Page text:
The hearing on Tuesday began after the release of the latest report on the court monitor detailing the disturbing circumstances endured this year after state custody children were placed in unlicensed facilities.
According to the report, children in unlicensed locations were sometimes given the wrong medication, while other children did not take the prescribed medication for days. Investigators have found evidence of child-to-child sexual abuse. There is evidence that some children have fled and some have been in contact with sex traffickers. Untrained staff detained a 7-year-old child, and in some places security guards handcuffed the child.
Monitors also found that children with severe emotional disabilities hurt themselves during state custody and some of them were untreated. There is evidence that children cut themselves with sharp objects, lost consciousness, and tried to hang their necks until they ingested the cleaning solution.
Since last year, unlicensed placements have continued to skyrocket in Texas. Earlier this year, 501 children stayed at least one night in an unlicensed state-owned location, according to a new report. On average, children spent two consecutive weeks in an unlicensed arrangement, and one child spent 144 consecutive nights in such an arrangement.
In 2015, Jack ruled that the state violated the constitutional rights of foster parents and freed them from the risk of unjustified harm, leaving children “more often away from care than when they were admitted.” I was damaged. ” Since then, numerous hearings have been held in federal court, Jack has issued several orders aimed at overhauling the system, and the state has been found to despise those orders twice. The monitor acts as a monitor for the system and investigates harm to children in the system.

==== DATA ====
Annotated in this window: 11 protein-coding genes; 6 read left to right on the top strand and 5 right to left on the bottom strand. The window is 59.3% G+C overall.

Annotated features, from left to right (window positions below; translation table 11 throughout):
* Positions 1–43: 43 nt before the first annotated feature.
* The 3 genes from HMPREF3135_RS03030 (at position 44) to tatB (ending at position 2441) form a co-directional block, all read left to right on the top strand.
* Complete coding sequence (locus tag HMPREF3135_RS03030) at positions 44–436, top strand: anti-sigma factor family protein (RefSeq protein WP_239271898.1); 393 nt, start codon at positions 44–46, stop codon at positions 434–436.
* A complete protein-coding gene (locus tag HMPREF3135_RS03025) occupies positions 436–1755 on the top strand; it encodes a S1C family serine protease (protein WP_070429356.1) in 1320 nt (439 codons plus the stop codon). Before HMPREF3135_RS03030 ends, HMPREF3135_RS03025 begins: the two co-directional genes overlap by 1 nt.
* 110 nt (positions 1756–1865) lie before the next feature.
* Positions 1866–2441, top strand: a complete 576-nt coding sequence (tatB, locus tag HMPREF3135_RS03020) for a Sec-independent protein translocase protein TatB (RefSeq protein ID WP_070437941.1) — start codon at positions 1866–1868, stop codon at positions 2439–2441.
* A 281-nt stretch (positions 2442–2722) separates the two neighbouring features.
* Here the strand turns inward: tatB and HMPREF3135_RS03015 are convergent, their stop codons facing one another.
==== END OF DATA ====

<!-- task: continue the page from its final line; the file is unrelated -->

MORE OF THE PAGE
Yetter said he was looking forward to the opportunity to discuss the solution.
“We are cautiously optimistic. The safety of these children is our number one priority and so far everyone agrees that they are in dangerous and harmful places,” Yetter said. Said in a statement after the hearing. “The prospect of working with a real solution, especially with the blessing of the Governor, is the best way to move forward. We look forward to starting as soon as possible.”